Perseid Meteor Shower 2020 – There are many things to see when you look up on any clear night. Stars, planets, satellites, the moon and more. But there is nothing more breathtaking than seeing a meteor. Otherwise known as a shooting star. Occasionally, you can see many meteors/ shooting stars over the course of a few evenings. These are known as meteor showers. In August we have the best and most well known meteor shower of the year – The Perseid Meteor Shower, also known as the Perseids.
Why Is The Perseid Meteor Shower So Special?
To many people who have seen them before, the Perseids are very memorable. They occur in August and some people may have seen them while on holiday. Somewhere special, or just in their back garden. Because they occur in August, it usually means it’s warm. It’s more likely that people will spend an extended amount of time outside under the stars. Providing it’s not cloudy or raining which can ruin the whole thing.
Having a night out, or even an hour or two under the stars can be magical. The Perseid Meteor Shower August is the perfect excuse. Sit in a garden chair, or lay back on a deck chair or recliner. Lay on a trampoline or an air bed. The choice is yours. All you have to do is make sure you are comfortable. Warm enough and able to look up and fill your gaze with sky. A perfect pastime for all, including families with children. Listen for the yelps and squeals of joy from around your neighbourhood when someone or all of you spot a shooting star blazing across the sky. It literally is natures fireworks.
When is the Perseid Meteor Shower 2020?
The Perseid Meteor Shower is an annual event starting in mid July. The peak is on August 11th, 12th, or 13th depending on the year. After peak, rates drop and the meteor shower ends late August. In 2020 the peak evening is on the evening of August 11th and morning of the 12th.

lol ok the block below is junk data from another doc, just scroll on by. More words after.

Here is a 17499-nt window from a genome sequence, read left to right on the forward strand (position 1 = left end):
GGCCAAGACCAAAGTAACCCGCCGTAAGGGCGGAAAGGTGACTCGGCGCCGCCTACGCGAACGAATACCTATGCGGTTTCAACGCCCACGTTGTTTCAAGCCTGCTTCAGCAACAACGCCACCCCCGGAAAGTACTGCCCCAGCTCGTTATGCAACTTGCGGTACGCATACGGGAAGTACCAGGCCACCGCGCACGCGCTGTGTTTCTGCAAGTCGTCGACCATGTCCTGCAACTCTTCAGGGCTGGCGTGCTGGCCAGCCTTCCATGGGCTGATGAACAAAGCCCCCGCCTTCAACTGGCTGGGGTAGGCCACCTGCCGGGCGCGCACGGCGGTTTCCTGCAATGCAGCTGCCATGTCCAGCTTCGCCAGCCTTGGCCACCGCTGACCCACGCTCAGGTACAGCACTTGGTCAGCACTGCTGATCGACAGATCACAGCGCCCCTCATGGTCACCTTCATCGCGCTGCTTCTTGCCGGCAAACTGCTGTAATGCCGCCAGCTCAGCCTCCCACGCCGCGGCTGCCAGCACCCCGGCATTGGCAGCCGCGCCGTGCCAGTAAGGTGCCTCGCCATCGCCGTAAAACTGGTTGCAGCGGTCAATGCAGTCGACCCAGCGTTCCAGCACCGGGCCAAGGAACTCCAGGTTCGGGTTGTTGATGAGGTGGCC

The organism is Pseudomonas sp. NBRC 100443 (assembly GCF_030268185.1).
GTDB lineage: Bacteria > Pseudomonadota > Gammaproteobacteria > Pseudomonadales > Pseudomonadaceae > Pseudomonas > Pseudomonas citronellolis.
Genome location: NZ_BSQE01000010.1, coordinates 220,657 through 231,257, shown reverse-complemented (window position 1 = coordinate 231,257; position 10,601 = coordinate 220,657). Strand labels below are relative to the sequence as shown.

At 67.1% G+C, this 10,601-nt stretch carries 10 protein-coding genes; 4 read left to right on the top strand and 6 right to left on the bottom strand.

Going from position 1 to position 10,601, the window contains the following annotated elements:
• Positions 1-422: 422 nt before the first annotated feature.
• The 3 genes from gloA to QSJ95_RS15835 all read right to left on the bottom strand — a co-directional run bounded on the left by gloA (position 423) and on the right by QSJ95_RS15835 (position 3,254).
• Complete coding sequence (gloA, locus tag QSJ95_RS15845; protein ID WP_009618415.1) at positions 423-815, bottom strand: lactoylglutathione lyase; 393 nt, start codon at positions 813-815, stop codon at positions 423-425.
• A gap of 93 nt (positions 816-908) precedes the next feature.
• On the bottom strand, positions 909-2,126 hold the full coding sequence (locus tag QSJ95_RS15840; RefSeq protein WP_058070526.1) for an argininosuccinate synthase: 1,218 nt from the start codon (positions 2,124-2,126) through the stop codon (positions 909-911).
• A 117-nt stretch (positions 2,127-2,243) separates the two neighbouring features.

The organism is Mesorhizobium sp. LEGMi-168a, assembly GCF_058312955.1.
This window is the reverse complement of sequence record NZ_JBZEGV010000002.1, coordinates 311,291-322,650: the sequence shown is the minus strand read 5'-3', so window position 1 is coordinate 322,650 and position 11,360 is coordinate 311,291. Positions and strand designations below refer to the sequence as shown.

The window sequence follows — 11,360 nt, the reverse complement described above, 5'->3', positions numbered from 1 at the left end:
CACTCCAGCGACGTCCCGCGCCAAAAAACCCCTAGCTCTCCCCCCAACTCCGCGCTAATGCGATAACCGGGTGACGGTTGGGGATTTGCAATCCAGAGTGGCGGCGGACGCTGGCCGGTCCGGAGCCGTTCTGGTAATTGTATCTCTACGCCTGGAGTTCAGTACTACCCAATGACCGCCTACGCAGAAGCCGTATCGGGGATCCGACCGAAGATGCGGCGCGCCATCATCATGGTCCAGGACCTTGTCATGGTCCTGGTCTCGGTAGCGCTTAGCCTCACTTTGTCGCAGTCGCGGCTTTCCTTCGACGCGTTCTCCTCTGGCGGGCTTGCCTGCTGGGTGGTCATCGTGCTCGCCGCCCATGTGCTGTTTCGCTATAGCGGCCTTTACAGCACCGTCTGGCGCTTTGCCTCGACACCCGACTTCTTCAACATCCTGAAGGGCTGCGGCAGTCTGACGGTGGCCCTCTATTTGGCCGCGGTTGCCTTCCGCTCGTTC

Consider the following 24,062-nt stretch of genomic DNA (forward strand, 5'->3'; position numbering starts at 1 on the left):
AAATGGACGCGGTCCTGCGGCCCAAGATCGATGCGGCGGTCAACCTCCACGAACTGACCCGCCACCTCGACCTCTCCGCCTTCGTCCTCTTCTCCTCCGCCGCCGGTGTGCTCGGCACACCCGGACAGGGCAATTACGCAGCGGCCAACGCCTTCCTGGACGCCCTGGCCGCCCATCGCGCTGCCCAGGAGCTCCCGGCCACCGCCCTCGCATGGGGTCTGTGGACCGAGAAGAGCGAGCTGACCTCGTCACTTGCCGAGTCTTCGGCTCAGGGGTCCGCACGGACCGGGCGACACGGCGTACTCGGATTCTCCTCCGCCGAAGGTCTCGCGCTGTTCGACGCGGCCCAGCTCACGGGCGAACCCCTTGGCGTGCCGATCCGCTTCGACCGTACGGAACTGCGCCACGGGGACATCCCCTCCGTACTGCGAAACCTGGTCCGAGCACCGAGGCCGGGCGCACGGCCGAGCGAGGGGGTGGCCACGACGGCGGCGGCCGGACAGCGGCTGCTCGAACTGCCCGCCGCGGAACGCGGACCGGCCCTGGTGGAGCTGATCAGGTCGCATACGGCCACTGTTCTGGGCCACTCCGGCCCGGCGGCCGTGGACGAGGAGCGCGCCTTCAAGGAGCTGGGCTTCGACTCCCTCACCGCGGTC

The best time to start looking for meteors is later in the evening through to dawn. However, bright fireballs and long Earth grazing meteors can be seen earlier if you are lucky.
Perseid rates will build leading up to the night before peak. With a sharp increase and maximum seen on peak night. Rates are usually still quite high a day or two after. They then drop to ambient levels in late August.
How To Watch the Perseid Meteor Shower
You don’t need a telescope or binoculars or any other optical aid apart from glasses if you need them. The Perseid meteor Shower 2020 is naked eye only and can be seen by everyone. There is no special knowledge or skill needed. All you have to do is make sure you are warm and comfortable. Look away from sources of bright lights or light pollution. Even in light polluted skies, bright meteors are visible. You may miss the fainter ones though.
Lay on a reclining chair, blankets on the ground, a trampoline, air bed, or anything you can use to sit or lay on. Blankets or sleeping bags will help if it gets chilly and some drinks and food can help to. It’s great having a picnic under the stars. The most important thing is, that you need to keep your gaze fixed on the night sky. Looking away from the sky means you are guaranteed to miss that bright Perseid fireball.
Blink and You Miss It!
With meteor showers, it can be a case of blink and you miss it. Try your best to resist the urge to keep looking at your phone. If you aren’t looking at the sky, you will miss the meteors. The brightness of the screen will also ruin your night vision and that of others around you. Read this guide or the Guide to Watching Meteor Showers before you go out, resist messaging your mates and leave your phone in your pocket.
A common misconception is that you have to look in a certain direction. This is not true. All you have to do is look up in any direction and fill your gaze with sky. The Perseids will appear randomly in any part of the sky.